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Does the Jones Act Cover Asbestos Exposure?

Legally Reviewed by Joseph P. Williams on May 31, 2022

Asbestos was widely used as a building material in many industries in the 1900s. One of the most prominent industries that relied on asbestos before it was regulated due to its carcinogenic properties was maritime work. Maritime accidents – including maritime workers being diagnosed with occupational illnesses – are governed by the Jones Act. Under this federal statute, a seaman who is diagnosed with an illness due to asbestos exposure may be eligible for financial compensation.

What Is the Jones Act?

The Jones Act – officially titled the Merchant Marine Act of 1920 – is a federal statute that was created to support commercial activity and Naval auxiliary by developing and maintaining a merchant marine in times of war or national emergency. The Jones Act also extended the Federal Employers’ Liability Act (FELA) to working seamen. It effectively extended the right to sue an employer to seamen who are injured at sea during the course of their employment. This lawsuit can be brought in the federal district court or state court.

What Does the Jones Act Cover?

Anyone who works in the maritime industry, including shipbuilders, oil rig workers and Navy seamen, are covered under the Jones Act. The right to file a lawsuit against an employer in the maritime industry under the Jones Act covers almost all injuries and illnesses – as well as related deaths – that arise in the scope of the seaman’s employment. This includes illnesses caused by exposure to asbestos on the job.

What Are the Risks of Working Around Asbestos?

Asbestos is a mineral that is still frequently found in the maritime industry. Due to its many desirable traits, such as fireproofing, insulation and durability, asbestos was widely used among shipbuilders in almost every component of a ship through most of the 20th Century. Unfortunately, this means that maritime workers today are still at risk of dangerous asbestos exposure on the job.

Prolonged or persistent exposure to asbestos can cause many health problems for an offshore worker. This includes a chronic lung disease called asbestosis, a terminal type of cancer known as mesothelioma and lung cancer. There is no “safe” amount of asbestos exposure for a worker. Anyone who works near or around asbestos fibers, especially in the enclosed space of a vessel, is at risk of swallowing or inhaling asbestos fibers and later being diagnosed with a related illness.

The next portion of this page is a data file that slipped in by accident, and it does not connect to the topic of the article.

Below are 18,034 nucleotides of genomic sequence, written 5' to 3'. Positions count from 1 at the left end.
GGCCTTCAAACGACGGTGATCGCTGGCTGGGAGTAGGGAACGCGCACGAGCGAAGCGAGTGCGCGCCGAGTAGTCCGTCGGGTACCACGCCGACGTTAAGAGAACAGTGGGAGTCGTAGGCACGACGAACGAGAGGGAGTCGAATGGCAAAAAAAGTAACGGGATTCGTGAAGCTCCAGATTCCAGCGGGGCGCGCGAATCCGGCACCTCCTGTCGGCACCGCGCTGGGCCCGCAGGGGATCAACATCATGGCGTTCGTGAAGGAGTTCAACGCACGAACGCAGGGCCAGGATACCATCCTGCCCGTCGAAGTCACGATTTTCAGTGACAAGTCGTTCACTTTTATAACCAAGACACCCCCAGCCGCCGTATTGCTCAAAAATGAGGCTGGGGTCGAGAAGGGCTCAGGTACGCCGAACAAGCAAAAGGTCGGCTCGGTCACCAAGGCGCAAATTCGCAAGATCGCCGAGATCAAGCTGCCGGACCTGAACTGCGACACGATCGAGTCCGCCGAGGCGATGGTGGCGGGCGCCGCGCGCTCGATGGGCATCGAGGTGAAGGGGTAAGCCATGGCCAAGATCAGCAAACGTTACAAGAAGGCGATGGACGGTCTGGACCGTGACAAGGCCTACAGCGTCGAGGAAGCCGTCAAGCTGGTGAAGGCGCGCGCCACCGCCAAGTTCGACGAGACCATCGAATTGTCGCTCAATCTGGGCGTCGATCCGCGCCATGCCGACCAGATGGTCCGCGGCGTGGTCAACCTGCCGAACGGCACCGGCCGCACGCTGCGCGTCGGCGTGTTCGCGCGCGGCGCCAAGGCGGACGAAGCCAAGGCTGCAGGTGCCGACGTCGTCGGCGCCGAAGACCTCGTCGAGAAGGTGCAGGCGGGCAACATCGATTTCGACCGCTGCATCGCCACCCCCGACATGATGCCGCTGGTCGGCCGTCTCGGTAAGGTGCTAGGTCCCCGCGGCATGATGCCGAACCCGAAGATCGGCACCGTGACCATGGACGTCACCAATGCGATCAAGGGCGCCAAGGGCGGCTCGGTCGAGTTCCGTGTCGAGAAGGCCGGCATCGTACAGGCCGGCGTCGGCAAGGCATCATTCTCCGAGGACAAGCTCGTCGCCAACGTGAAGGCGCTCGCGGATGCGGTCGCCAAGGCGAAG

Can You File a Claim Under the Jones Act for Asbestos Exposure?

If you are a maritime or offshore worker in New York or New Jersey who has been diagnosed with mesothelioma or another asbestos-related illness, you most likely have grounds to file a lawsuit against your employer under the rights granted to you by the Jones Act. An employer can be held legally and financially responsible (liable) for a worker’s asbestos exposure if the employer had reason to know about this risk and should have done more to protect workers.

Even if your employer was not negligent, you may still have grounds to file a mesothelioma lawsuit against the manufacturer of a product that contained asbestos. Asbestos-related diseases typically are not diagnosed until decades after a seaman’s exposure to this mineral. If an employer or product manufacturer no longer exists or has declared bankruptcy, you may still be eligible for compensation through a resource such as an Asbestos Trust Fund. This is a federal system that was set up to reimburse mesothelioma victims despite companies declaring bankruptcy. 

If a loved one in your family has passed away from mesothelioma or another disease connected to asbestos exposure after working in the maritime industry, the Jones Act entitles the personal representative of the seaman’s estate to bring a civil action against the employer for wrongful death. A successful lawsuit can result in compensation being paid to surviving family members and dependents for a funeral and burial, lost wages and inheritance, loss of consortium, and other losses.

For more information about filing a lawsuit for asbestos exposure under the Jones Act, contact The Williams Law Firm, P.C. to request a free consultation with one of our attorneys.

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